I remember learning to ride a red tricycle with the assistance of my mom and then again at an older age, maybe 4 or 5, a red bicycle with training wheels.
Thinking...I must have liked the color red, or maybe my mom did.
I thought I would never learn how to ride by myself. But after much work and practice, and practice, I finally achieved and mastered steering a bicycle.
I also remember my red bicycle featured a small white basket in the front. I thought I was a “hot-shot” riding my shining red bicycle with a white basket in my neighborhood. My friends, I think, were jealous of my white basket. I remember carrying my purse or a baby doll in the basket.
With the help, support and assistance of my mom and older brother I succeeded and graduated to an adult English Racer bicycle.
Back in the 60’s, my brother and I rode our bicycles to elementary school, which was three or four blocks away from home.
Bicycling, once a thing of the past, is here to stay nowadays.
The following, courtesy of Newspaper Metro, gives bicycle riding tips for young toddlers:
The milestone of riding a bike is a big one for kids and their parents. With new equipment, toddlers can reach that two-wheeled milestone earlier than ever and enjoy many sidewalks and bike paths together.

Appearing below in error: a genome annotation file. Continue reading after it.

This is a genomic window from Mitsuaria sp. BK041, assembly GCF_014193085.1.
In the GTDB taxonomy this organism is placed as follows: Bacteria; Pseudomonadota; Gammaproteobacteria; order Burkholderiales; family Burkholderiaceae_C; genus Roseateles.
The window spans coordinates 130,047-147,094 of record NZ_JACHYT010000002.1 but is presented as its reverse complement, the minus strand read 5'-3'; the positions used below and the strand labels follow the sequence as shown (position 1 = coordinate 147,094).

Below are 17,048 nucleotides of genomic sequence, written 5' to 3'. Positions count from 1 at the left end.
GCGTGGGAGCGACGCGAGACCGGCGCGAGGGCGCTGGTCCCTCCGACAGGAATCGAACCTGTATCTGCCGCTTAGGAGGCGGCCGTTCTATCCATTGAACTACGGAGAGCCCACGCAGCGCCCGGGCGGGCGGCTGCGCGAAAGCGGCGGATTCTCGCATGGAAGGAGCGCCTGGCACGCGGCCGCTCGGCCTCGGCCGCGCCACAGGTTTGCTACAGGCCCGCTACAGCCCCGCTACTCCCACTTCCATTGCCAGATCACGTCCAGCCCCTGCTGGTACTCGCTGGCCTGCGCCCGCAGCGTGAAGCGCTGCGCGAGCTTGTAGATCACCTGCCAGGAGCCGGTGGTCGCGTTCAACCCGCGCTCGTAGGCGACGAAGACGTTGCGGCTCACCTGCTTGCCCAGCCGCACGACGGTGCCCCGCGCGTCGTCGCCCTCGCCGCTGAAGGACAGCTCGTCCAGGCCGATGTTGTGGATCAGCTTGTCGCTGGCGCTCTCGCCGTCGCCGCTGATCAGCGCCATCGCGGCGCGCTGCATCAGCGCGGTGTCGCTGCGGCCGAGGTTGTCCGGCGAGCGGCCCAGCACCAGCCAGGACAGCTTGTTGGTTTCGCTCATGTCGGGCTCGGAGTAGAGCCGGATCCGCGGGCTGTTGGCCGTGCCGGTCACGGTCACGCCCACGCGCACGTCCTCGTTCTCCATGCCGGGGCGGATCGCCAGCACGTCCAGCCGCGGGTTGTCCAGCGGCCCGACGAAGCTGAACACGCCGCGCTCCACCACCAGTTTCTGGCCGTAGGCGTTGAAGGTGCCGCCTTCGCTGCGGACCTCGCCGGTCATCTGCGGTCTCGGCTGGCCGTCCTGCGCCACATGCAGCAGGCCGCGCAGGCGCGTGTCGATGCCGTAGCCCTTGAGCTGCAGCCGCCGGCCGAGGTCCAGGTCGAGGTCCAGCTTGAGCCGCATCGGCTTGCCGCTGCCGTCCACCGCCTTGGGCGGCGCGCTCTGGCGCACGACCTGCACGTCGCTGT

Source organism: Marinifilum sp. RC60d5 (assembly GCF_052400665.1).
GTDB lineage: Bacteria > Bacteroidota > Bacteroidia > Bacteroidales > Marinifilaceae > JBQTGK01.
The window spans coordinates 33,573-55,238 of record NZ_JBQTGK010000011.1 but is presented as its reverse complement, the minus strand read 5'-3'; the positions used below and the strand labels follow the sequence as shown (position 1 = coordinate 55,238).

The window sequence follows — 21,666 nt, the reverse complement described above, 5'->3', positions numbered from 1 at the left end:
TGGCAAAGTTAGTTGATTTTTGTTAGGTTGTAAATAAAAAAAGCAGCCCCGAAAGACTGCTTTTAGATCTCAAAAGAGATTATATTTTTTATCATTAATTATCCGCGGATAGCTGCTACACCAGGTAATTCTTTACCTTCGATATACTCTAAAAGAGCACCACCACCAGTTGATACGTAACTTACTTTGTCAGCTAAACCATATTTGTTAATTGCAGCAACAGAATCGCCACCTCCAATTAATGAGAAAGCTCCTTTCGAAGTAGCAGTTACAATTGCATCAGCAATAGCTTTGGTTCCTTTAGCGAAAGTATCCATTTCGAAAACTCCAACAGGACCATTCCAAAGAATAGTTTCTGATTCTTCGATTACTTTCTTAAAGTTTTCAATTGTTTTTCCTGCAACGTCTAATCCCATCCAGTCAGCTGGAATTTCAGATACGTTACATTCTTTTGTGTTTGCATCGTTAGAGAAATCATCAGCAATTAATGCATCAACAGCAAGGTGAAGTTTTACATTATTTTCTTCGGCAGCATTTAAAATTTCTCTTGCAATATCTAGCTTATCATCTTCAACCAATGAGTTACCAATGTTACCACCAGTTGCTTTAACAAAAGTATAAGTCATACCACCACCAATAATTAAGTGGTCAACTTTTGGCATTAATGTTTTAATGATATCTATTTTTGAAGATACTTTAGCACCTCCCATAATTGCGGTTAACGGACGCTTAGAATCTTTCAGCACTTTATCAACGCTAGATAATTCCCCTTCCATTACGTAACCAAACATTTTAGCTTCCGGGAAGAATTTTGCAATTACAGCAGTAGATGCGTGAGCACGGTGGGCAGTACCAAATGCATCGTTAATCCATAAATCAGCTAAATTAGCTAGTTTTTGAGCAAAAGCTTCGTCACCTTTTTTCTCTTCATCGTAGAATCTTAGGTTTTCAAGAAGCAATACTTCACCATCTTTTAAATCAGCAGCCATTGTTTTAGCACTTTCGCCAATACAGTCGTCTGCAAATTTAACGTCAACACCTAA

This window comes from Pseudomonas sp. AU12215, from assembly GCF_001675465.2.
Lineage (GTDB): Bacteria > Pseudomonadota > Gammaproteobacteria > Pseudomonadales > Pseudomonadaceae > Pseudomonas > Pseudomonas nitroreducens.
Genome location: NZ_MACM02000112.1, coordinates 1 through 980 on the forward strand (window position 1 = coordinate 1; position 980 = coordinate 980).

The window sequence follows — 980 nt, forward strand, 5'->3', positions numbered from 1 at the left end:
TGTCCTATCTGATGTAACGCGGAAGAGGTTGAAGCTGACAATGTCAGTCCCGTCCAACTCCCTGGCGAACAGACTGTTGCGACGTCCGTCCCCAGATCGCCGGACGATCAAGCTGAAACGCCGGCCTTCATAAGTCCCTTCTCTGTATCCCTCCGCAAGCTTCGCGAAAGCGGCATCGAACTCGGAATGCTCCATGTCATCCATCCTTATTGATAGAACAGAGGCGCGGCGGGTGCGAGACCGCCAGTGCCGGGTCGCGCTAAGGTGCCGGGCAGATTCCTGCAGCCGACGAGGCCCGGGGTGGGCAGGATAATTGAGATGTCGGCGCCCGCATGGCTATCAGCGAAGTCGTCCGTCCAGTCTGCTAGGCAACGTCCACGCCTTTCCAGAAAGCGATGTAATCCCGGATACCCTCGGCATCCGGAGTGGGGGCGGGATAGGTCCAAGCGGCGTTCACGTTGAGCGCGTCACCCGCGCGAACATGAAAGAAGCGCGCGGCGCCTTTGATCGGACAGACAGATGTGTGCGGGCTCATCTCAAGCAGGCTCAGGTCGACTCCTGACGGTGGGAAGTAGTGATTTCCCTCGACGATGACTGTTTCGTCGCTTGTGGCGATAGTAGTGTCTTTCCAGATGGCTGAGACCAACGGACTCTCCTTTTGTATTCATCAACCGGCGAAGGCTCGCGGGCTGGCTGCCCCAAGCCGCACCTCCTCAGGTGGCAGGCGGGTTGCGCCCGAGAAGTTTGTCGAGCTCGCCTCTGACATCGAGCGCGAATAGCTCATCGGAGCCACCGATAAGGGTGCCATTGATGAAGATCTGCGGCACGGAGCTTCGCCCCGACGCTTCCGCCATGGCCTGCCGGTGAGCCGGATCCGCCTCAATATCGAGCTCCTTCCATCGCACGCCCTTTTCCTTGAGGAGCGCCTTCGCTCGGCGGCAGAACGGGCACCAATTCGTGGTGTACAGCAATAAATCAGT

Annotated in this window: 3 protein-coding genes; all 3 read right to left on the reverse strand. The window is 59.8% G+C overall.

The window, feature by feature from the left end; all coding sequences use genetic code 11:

According to experts, children 12-to-18 months are not bicycle-ready, as they lack pedaling skills and their neck muscle strength is insufficient to allow them to support the weight of a helmet and to endure riding on rougher terrain. Instead, children in this age group can build their strength and balance by using items such as rocking horses.
Trailers are a sound alternative for bringing the baby along. They are lightweight, sturdy and roomy enough for additional items. Parents are advised to make sure the trailer is equipped with a tall flag alerting traffic to its presence. If the trailer’s bulky size is daunting, you can opt for a mounted seat instead.
Once a child reaches 18 months, mounted bike seats are sleek, easy to install, and give parents another way to ride a bike with a baby. However, when dismounting, keeping the bike upright can be difficult, experts say. Though front-mounted seats offer better balance, they can interfere with the rider’s ability to pedal and steer, so it is recommended to test out both seats before choosing.
Once a toddler wants his own set of wheels, ride-ons and tricycles will help him or her get used to bike riding and will help improve coordination and learn balance. If your child exhibits signs of pedaling and steering abilities, it may be time to graduate to a two-wheeled bike -- and without the need for training wheels.
Nowadays, kids transition straight to balance bikes, two-wheeled bikes without pedals. This concept has parents very pleased by how quickly their little kids learn to ride a real bike.
Accent Editor Myra Miller can be reached at email@example.com